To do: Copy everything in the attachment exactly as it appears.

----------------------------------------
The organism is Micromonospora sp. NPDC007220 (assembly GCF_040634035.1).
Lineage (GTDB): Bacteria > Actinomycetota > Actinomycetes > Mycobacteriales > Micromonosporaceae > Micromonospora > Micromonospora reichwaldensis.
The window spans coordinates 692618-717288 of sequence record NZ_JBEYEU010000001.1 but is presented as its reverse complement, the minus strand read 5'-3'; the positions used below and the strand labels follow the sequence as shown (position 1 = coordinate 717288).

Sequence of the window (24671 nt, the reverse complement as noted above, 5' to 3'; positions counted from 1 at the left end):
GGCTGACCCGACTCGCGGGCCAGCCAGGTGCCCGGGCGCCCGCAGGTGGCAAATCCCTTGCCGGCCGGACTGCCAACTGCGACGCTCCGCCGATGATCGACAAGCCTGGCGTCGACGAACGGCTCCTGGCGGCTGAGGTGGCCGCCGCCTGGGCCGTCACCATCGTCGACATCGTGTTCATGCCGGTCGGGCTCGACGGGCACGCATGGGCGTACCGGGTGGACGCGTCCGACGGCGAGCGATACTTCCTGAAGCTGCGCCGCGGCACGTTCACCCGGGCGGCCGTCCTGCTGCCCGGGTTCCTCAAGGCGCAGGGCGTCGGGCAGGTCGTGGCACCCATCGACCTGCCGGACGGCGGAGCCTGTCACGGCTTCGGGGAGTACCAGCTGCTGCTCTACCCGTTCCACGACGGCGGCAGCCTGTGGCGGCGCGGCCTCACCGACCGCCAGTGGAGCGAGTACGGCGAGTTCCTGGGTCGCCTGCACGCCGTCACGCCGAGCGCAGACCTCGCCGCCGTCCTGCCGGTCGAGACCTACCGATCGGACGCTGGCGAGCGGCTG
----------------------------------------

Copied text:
The organism is Micromonospora sp. NPDC007220 (assembly GCF_040634035.1).
Lineage (GTDB): Bacteria > Actinomycetota > Actinomycetes > Mycobacteriales > Micromonosporaceae > Micromonospora > Micromonospora reichwaldensis.
The window spans coordinates 692618-717288 of sequence record NZ_JBEYEU010000001.1 but is presented as its reverse complement, the minus strand read 5'-3'; the positions used below and the strand labels follow the sequence as shown (position 1 = coordinate 717288).

Sequence of the window (24671 nt, the reverse complement as noted above, 5' to 3'; positions counted from 1 at the left end):
GGCTGACCCGACTCGCGGGCCAGCCAGGTGCCCGGGCGCCCGCAGGTGGCAAATCCCTTGCCGGCCGGACTGCCAACTGCGACGCTCCGCCGATGATCGACAAGCCTGGCGTCGACGAACGGCTCCTGGCGGCTGAGGTGGCCGCCGCCTGGGCCGTCACCATCGTCGACATCGTGTTCATGCCGGTCGGGCTCGACGGGCACGCATGGGCGTACCGGGTGGACGCGTCCGACGGCGAGCGATACTTCCTGAAGCTGCGCCGCGGCACGTTCACCCGGGCGGCCGTCCTGCTGCCCGGGTTCCTCAAGGCGCAGGGCGTCGGGCAGGTCGTGGCACCCATCGACCTGCCGGACGGCGGAGCCTGTCACGGCTTCGGGGAGTACCAGCTGCTGCTCTACCCGTTCCACGACGGCGGCAGCCTGTGGCGGCGCGGCCTCACCGACCGCCAGTGGAGCGAGTACGGCGAGTTCCTGGGTCGCCTGCACGCCGTCACGCCGAGCGCAGACCTCGCCGCCGTCCTGCCGGTCGAGACCTACCGATCGGACGCTGGCGAGCGGCTG